Those that died in the Clydebank Blitz on March 1941 are listed in the back of the book alphabetically, street by street, but in a changing burgh and districts are knocked together. Further complications are that many did not die in their homes. The Rocks’ family are listed as having lived at 78 Jellicoe Street.
Ann Rocks, Age 1, At 78 Jellicoe Street, 13 March 1941.
Annie Rocks, Age 54, At 78 Jellicoe Street, 13 March 1941.
Elizabeth Rocks, Age 28, At 78 Jellicoe Street, 13 March 1941.
Francis Rocks, Age 21, At 78 Jellicoe Street, 13 March 1941.
James Rocks, Age 4, At 78 Jellicoe Street, 13 March 1941.
James Rocks, Age 32, At 78 Jellicoe Street, 13 March 1942.
John Rocks, Aged 19, At 78 Jellicoe Street, 13 March 1942.
Joseph Rocks, Age 17, At 72 Jellicoe Street, 13 March 1942.
Margaret Rocks, Age 2, At 78 Jellicoe Street, 13 March 1942.
Patrick Rocks, Age 6, At 78 Jellicoe Street, 13 March 1942.
Patrick Rocks, Age 28, At 78 Jellicoe Street, 13 March 1942.
Theresa Rocks, Age 25, At 78 Jellicoe Street, 13 March 1942.
Thomas Rocks, Age 13, At 78 Jellicoe Street, 13 March 1942.
Thomas Rocks, Age 5 months, At 78 Jellicoe Street, 13 March 1942.
Many of us are will be familiar with the story of Patrick Rocks, who swapped shifts with his son at Beardmore’s. MacLeod uses fiction to dramatize his homecoming.
‘It was still not dawn when the planes retreated and bombers faded away, he picked his way to Jellicoe Street thorough what was left of Dalmuir. Wedged between the blazes at Singers and Old Kilpatrick, this sturdy community had been pummelled through the night… Rocks meandered through wreckage with mounting alarm. When he rounded the corner, his heart lifted to see the light through the window of his flat. Then, a few steps on, he realised it was but the moon, and the glow of flame, through one tottering gable.’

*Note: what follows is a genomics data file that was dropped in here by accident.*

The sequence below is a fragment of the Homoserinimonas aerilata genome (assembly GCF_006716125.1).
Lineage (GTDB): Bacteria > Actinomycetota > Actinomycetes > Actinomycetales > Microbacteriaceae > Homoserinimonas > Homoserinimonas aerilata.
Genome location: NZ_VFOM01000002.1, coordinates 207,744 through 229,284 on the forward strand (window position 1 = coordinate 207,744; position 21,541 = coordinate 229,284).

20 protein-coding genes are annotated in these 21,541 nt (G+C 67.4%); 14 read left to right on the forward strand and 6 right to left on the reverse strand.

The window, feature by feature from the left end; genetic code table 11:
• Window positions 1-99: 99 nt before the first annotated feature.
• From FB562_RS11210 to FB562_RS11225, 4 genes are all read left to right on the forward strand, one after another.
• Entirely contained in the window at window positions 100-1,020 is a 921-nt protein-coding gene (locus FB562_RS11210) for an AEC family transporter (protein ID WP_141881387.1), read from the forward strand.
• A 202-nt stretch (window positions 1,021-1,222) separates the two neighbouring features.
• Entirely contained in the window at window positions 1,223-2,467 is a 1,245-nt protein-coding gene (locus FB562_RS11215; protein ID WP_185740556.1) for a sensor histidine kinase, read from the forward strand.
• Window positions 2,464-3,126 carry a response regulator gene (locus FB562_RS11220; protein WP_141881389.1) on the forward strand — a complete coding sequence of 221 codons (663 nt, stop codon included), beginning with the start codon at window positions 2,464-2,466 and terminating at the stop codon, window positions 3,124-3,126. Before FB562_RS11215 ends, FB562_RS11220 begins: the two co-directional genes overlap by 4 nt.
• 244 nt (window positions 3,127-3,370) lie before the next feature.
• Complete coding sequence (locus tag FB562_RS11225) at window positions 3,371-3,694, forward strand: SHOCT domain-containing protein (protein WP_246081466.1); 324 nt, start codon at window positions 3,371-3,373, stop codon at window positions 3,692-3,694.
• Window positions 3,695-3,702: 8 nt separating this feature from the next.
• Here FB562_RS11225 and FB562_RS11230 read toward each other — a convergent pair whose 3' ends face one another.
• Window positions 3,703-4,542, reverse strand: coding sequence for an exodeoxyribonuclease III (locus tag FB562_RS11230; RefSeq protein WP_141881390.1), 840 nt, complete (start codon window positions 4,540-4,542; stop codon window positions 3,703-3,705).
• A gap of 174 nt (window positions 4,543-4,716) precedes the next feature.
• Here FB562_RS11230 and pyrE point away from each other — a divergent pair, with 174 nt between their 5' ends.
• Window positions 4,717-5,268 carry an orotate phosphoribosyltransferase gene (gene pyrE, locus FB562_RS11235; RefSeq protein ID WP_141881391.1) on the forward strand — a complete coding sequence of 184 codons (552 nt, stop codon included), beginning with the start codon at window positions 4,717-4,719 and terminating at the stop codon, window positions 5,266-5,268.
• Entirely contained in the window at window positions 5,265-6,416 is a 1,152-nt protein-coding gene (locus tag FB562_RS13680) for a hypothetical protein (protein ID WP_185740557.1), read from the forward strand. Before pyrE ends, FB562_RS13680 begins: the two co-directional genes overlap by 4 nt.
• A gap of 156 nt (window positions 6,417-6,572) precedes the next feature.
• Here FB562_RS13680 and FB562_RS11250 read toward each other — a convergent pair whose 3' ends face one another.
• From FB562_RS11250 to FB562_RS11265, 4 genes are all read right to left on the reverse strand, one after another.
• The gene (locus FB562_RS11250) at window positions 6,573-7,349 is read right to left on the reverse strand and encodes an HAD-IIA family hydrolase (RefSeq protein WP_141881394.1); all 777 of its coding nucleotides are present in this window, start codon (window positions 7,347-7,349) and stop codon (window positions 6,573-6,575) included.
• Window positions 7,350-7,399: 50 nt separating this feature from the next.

This would be a thin volume charting the rise and decline of shipbuilding on the Clyde, with some questionable assumptions, you’d expect from the son of the manse, such as Thatcherism being a necessary corrective to the British and Scottish economy. (Here’s a hint, we didn’t vote for Thatcher or Johnson and we didn’t vote Brexit. We didn’t vote Scottish Independence either – not yet).
MacLeod also seems to be conducting a vendetta against a left-wing shop steward in the Daily Mail, a newspaper where he was once a reporter. (Nobody much in Scotland read the Daily Mail, not then, not now, not ever).
MacLeod is also quick to correct what he believes are the failings in Meg Henderson’s book about a fictional family set during the era of the Clydebank Blitz, The Holy City. (I just thought Henderson’s book about a matriarchal and feisty working-class family was pretty crap, whereas Henderson’s Finding Peggy was a Scottish masterpiece. I guess this is a matter of taste and I’ll tackle TheHoly City again.)
MacLeod also seems to have a bugbear against nuclear disarmament.
His chapter, The Bombing of Ethics (which is a convoluted way of saying the ethics of bombing) looks at the German experience of being firebombed. Hamburg and Dresden.
In Hamburg, for example, MacLeod quotes:
‘freak air currents spread a storm of fire across a four-square mile radius. People on the streets flashed into flames, while those huddled in shelters died asleep as the fresh air was replaced by lethal gases and smoke. Others were transformed into fine ash. By the time air raids ceased, 45 000 had been killed and a further 37 000 injured. 900 000 had lost their homes- up to two-thirds of the population of Hamburg fled the city.
Kurt Vonnegut’s novel Slaughterhouse Five, begins with the narrator explaining, ‘all this happened, more or less’.
MacLeod’s account of the bombing of Dresden 13 February 1945 is more of a turkey shoot, Lancaster bombers stacked on top of one another dropping 4000 pound and 8000 pound bombs. In comparison, no bomb bigger than 1000 pounds fell on Clydebank. And they dropped only four of that weight.
Air-Marshall ‘Bomber’ Harris wanted 5000 strategic bombers. 244 Lancasters flew over Dresden. They created a firestorm.
Temperatures rose to 1000 degrees Centigrade, jets of flame fifty-feet high hissed across streets…Dresden burned so bright, night became day.